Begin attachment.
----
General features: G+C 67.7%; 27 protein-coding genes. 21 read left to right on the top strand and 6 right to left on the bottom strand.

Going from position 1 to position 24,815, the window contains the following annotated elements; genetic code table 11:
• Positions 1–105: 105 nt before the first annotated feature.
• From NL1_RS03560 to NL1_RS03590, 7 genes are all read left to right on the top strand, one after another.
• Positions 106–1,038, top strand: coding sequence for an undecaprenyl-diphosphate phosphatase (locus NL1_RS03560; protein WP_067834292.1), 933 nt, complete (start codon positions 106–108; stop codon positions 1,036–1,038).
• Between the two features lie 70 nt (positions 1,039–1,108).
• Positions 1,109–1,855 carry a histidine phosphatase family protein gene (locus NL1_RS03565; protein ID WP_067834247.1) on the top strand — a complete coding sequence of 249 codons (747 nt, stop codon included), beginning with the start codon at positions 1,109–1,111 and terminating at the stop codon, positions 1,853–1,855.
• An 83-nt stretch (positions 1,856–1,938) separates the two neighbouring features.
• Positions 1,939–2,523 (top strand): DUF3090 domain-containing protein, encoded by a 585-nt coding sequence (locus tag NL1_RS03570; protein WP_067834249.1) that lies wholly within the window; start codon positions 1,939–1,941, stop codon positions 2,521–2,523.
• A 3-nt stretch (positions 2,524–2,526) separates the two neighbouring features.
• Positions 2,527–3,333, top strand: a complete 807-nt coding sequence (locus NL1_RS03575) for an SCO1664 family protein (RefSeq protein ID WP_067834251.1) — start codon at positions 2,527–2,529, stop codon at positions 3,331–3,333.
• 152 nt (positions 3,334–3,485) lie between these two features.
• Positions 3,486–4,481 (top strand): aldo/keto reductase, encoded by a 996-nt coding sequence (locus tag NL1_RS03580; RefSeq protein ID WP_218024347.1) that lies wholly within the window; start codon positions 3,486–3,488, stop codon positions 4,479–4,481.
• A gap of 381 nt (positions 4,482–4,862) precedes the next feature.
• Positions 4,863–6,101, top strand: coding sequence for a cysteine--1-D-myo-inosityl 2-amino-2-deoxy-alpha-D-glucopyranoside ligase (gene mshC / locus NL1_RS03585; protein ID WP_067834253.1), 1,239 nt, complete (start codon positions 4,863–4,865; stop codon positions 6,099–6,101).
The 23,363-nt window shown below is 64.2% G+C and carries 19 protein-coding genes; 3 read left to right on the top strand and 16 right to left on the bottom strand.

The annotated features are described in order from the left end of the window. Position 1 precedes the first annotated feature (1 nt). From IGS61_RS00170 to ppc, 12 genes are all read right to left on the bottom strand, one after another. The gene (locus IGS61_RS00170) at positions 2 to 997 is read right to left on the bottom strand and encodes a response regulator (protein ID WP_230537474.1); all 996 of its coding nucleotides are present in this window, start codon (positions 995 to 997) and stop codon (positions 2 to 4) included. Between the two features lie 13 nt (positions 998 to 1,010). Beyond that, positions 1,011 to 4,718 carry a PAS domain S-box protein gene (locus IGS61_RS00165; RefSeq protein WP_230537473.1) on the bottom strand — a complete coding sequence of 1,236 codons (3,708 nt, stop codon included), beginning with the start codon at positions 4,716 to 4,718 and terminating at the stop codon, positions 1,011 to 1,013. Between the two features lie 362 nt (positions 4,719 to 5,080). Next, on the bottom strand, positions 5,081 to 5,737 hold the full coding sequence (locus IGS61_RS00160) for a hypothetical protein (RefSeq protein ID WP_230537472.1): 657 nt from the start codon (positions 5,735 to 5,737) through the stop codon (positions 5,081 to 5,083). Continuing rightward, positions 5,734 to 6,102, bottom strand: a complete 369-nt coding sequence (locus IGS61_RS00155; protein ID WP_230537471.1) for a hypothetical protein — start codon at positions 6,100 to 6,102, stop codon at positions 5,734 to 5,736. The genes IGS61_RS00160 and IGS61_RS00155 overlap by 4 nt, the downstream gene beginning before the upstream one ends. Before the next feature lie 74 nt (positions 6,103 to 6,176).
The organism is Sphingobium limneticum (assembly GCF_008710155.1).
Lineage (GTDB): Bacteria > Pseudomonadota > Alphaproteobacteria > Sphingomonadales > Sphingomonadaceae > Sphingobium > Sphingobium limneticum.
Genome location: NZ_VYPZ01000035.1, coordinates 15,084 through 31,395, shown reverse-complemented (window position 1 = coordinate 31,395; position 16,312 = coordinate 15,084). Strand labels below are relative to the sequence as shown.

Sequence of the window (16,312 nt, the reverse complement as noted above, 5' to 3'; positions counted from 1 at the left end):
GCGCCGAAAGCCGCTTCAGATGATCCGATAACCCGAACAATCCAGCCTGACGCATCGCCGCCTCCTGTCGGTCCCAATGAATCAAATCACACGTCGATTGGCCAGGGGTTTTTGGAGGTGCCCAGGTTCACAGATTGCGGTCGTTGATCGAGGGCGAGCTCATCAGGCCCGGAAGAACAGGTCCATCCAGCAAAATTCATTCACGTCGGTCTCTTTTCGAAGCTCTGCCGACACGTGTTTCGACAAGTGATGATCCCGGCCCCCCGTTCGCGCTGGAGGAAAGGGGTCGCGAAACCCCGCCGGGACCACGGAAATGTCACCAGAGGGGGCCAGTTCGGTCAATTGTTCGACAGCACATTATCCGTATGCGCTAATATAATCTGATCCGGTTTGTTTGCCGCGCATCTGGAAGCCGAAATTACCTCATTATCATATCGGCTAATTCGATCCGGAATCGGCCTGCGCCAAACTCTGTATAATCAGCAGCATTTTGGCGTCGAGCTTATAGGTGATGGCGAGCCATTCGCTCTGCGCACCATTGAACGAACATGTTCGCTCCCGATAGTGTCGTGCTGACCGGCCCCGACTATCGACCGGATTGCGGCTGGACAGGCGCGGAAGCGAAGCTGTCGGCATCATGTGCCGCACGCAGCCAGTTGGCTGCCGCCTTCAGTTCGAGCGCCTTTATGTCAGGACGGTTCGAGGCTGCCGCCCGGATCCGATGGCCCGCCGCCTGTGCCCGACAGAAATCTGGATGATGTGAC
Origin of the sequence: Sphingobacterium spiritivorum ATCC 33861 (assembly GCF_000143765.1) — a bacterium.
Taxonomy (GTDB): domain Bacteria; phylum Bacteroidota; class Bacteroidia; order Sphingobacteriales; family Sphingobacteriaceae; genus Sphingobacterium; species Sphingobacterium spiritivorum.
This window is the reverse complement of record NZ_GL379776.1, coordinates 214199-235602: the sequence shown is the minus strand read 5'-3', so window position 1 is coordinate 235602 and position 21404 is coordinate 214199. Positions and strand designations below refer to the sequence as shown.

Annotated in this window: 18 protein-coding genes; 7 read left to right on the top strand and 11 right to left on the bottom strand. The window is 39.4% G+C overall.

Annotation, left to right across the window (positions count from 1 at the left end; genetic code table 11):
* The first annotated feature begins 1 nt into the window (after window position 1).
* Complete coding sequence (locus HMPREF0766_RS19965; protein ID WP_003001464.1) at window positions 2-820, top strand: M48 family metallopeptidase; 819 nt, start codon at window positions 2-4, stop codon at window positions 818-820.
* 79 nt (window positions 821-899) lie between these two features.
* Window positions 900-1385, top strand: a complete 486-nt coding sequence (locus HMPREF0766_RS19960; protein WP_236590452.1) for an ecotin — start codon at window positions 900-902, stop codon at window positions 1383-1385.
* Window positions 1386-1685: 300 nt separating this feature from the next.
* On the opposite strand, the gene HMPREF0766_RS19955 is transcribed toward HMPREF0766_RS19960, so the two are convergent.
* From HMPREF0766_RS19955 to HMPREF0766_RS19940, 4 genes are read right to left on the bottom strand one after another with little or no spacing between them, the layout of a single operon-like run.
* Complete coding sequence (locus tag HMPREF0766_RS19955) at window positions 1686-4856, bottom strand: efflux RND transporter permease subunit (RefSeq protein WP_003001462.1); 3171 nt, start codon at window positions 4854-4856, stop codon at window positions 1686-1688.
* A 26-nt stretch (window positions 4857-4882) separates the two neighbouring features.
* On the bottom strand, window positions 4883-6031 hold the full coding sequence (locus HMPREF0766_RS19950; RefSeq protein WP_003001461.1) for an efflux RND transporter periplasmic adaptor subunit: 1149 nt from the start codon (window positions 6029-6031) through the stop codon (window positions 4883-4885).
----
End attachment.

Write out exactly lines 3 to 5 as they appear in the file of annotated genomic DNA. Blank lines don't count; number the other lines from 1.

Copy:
• Positions 1–105: 105 nt before the first annotated feature.
• From NL1_RS03560 to NL1_RS03590, 7 genes are all read left to right on the top strand, one after another.
• Positions 106–1,038, top strand: coding sequence for an undecaprenyl-diphosphate phosphatase (locus NL1_RS03560; protein WP_067834292.1), 933 nt, complete (start codon positions 106–108; stop codon positions 1,036–1,038).